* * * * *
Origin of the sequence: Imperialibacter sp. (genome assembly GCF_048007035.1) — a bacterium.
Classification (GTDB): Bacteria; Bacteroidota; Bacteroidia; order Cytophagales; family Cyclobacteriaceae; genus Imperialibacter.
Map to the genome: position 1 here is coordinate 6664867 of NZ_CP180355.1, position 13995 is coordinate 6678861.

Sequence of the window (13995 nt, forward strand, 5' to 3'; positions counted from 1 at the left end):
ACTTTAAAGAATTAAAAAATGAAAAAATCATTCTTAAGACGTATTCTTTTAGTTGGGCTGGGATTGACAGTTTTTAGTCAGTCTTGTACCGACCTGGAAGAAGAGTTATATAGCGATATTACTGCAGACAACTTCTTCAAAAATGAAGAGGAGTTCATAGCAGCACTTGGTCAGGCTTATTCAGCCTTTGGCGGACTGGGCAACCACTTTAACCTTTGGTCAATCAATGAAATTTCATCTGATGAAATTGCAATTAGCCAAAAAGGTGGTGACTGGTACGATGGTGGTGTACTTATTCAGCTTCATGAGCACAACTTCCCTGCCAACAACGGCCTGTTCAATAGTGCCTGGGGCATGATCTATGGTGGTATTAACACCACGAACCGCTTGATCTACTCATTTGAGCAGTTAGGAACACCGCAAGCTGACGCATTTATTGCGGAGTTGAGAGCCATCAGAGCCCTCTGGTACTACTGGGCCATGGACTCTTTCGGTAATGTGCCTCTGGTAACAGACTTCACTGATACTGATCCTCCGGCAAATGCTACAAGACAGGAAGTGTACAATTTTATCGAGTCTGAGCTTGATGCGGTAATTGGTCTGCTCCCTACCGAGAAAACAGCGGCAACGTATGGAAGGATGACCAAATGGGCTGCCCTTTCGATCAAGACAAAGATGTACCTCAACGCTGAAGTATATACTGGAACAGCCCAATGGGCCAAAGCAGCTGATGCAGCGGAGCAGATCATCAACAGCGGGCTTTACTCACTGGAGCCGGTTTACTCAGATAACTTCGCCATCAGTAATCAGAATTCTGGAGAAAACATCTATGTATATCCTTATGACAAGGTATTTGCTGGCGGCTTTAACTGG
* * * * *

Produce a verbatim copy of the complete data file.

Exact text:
Origin of the sequence: Imperialibacter sp. (genome assembly GCF_048007035.1) — a bacterium.
Classification (GTDB): Bacteria; Bacteroidota; Bacteroidia; order Cytophagales; family Cyclobacteriaceae; genus Imperialibacter.
Map to the genome: position 1 here is coordinate 6664867 of NZ_CP180355.1, position 13995 is coordinate 6678861.

Sequence of the window (13995 nt, forward strand, 5' to 3'; positions counted from 1 at the left end):
ACTTTAAAGAATTAAAAAATGAAAAAATCATTCTTAAGACGTATTCTTTTAGTTGGGCTGGGATTGACAGTTTTTAGTCAGTCTTGTACCGACCTGGAAGAAGAGTTATATAGCGATATTACTGCAGACAACTTCTTCAAAAATGAAGAGGAGTTCATAGCAGCACTTGGTCAGGCTTATTCAGCCTTTGGCGGACTGGGCAACCACTTTAACCTTTGGTCAATCAATGAAATTTCATCTGATGAAATTGCAATTAGCCAAAAAGGTGGTGACTGGTACGATGGTGGTGTACTTATTCAGCTTCATGAGCACAACTTCCCTGCCAACAACGGCCTGTTCAATAGTGCCTGGGGCATGATCTATGGTGGTATTAACACCACGAACCGCTTGATCTACTCATTTGAGCAGTTAGGAACACCGCAAGCTGACGCATTTATTGCGGAGTTGAGAGCCATCAGAGCCCTCTGGTACTACTGGGCCATGGACTCTTTCGGTAATGTGCCTCTGGTAACAGACTTCACTGATACTGATCCTCCGGCAAATGCTACAAGACAGGAAGTGTACAATTTTATCGAGTCTGAGCTTGATGCGGTAATTGGTCTGCTCCCTACCGAGAAAACAGCGGCAACGTATGGAAGGATGACCAAATGGGCTGCCCTTTCGATCAAGACAAAGATGTACCTCAACGCTGAAGTATATACTGGAACAGCCCAATGGGCCAAAGCAGCTGATGCAGCGGAGCAGATCATCAACAGCGGGCTTTACTCACTGGAGCCGGTTTACTCAGATAACTTCGCCATCAGTAATCAGAATTCTGGAGAAAACATCTATGTATATCCTTATGACAAGGTATTTGCTGGCGGCTTTAACTGG